Yet Jesus’ friends might also hear in the apostle’s assertion, “Above all, love,” echoes of Paul’s earlier claim in 1 Corinthians 13: “These three remain, faith, hope and love. But the greatest of these is love.” In other words, faith, hope, and love endure. But “above all,” love.
In this Sunday’s Epistolary Lesson the apostles call that love the bond (syndesmos) that holds together diverse Christ-like virtues. If Wright (as well as other scholars) is right in suggesting that the apostles are using clothing imagery throughout this Sunday’s Epistolary Lesson, Jesus’ friends might think of love as the piece of clothing that holds compassion, kindness, humility, gentleness, and patience together.
So Christians might think of compassion as the lovely shirt or blouse that doesn’t quite reach the waist, and humility as the dress pants or slacks that are too loose around the middle to stay up. After all, love isn’t just what Eugene Peterson’s Message paraphrases as Christians’ “basic, all-purpose garment” without which we should never be. It’s also the outer garment or belt that holds our Christian “clothing” together.
Yet love doesn’t just bind together the diverse Christian virtues. It also binds them teleiotetos, “in perfect unity.” In verse 11 the apostles insists, “There is no Greek or Jew, circumcised or uncircumcised, barbarian, Scythian, slave or free, but Christ is all, and is in all.” It’s a lovely description of the complete unity Jesus’ diverse friends have through our Elder Brother. Now, in verse 14, Paul and Timothy add that love completely unites the compassion, kindness, humility, quiet strength, and discipline that characterizes Jesus’ adopted siblings in and through whom his Spirit lives and works.
This Sunday’s Epistolary Lesson’s proclaimers might spend some time considering and exploring with our hearers just how love perfectly unites those virtues. Those Christ-like characteristics are certainly expressions of the kind of self-giving, unconditional love about which the apostles write. Such love for God and our neighbor is also a motivation for our compassion, kindness, and other virtues. What’s more, true love, by the power of the Spirit, helps remove the sinful elements that sometimes weasel their way into our flawed humility and gentleness.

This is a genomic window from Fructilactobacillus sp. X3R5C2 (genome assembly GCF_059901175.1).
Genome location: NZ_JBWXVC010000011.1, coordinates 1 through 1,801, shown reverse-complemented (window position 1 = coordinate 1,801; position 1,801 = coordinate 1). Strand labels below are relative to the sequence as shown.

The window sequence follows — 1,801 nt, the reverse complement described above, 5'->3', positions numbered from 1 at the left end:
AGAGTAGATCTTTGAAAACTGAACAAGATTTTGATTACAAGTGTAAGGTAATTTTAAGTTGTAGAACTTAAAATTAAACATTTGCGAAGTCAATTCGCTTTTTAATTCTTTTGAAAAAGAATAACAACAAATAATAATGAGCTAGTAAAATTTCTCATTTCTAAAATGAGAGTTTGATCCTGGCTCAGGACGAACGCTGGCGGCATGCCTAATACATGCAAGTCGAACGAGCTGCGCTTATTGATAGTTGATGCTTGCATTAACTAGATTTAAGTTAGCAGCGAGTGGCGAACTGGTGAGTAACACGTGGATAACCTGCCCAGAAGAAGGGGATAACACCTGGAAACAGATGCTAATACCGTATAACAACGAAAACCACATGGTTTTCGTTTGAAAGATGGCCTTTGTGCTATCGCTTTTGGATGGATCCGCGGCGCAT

If verse 14’s insistence that love is above all is the heart of this Sunday’s Epistolary Lesson, proclaimers might also explore just how verses 15-17 amplify that claim. We might think about that this way: those verses describe the implications of the Christian love that is “above all.”
Since love is above all, Jesus’ friends can let Christ’s peace rule in our hearts (15a). We love, after all, because God first loved us and, as a result, planted God’s peace deep within us. What’s more, God’s dearly beloved people are thankful (15b) because the Spirit nourishes within us an all-surpassing love for God and our neighbors.
Because love is above all, we also celebrate and proclaim God’s love in the context of Christian worship (16). And on top of it all, because love is on top of it all, God’s dearly beloved people do everything in the name of the Lord Jesus (17) whose love for us spills over onto our loving and grateful service to God and our neighbors.
Since I am what my family and friends sometimes call “sartorially challenged,” I periodically seek out fashion advice from sources that consider themselves expert. So I recently consulted Vogue magazine’s September 12, 2021’s “Ultimate Guide to the Fall Fashion Trends.”
It invited me to “Try a Sweater That Makes You Smile.” After all, “classical knits are essential, but … the brighter the color, the better sweater.” I was also challenged to “Bloom Even After Dark.” After all, “Florals aren’t just for spring. Rich and moody blossoms … call for a windswept autumn day, their crimson colors playing off the leaves.”
That advice sounds, well, interesting, but trendy. So Colossians 3’s proclaimers might stick to calling our hearers to the tried and true clothing that never goes out of style: Christ-likeness. It may not be especially trendy in a culture that increasingly seems hostile to holiness. But the Spirit gives it the kind of staying power that, by God’s amazing grace, won’t wear out before Christ comes again.
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Sermon Commentary for Sunday, December 26, 2021
Colossians 3:12-17 Commentary